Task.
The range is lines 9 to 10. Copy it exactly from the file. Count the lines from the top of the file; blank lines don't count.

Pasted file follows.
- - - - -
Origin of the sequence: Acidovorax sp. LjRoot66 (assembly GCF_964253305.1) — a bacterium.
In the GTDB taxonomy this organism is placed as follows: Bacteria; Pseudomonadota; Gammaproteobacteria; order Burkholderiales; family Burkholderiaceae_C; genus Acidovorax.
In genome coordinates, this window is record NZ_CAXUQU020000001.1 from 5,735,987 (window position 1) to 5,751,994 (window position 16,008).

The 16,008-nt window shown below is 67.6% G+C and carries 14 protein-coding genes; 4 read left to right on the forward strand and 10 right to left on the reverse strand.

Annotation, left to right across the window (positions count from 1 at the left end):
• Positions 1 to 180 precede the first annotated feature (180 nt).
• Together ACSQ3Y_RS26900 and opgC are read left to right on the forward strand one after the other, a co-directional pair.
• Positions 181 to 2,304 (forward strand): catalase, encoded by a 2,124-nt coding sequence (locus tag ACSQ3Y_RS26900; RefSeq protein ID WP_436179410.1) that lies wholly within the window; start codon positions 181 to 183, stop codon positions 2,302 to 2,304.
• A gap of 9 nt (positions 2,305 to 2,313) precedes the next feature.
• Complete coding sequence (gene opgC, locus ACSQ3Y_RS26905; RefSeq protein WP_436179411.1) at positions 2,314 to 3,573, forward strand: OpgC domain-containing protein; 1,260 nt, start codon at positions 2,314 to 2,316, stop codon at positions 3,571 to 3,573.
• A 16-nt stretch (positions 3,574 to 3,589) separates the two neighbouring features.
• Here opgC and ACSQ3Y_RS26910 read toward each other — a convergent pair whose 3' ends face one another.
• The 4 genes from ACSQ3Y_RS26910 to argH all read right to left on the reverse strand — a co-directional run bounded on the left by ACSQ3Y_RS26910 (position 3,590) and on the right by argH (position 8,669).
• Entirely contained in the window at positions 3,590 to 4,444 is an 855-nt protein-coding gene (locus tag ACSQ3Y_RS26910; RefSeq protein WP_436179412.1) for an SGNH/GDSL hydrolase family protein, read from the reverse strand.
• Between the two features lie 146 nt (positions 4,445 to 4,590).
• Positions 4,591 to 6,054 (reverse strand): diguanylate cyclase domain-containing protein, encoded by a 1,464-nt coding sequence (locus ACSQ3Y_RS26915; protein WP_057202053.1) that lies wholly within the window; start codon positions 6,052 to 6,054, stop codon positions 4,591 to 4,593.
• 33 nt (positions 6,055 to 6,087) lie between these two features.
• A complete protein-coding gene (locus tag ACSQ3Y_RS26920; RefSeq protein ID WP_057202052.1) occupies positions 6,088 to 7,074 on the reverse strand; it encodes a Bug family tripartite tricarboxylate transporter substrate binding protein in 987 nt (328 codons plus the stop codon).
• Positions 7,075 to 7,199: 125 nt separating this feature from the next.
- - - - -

• A gap of 9 nt (positions 2,305 to 2,313) precedes the next feature.
• Complete coding sequence (gene opgC, locus ACSQ3Y_RS26905; RefSeq protein WP_436179411.1) at positions 2,314 to 3,573, forward strand: OpgC domain-containing protein; 1,260 nt, start codon at positions 2,314 to 2,316, stop codon at positions 3,571 to 3,573.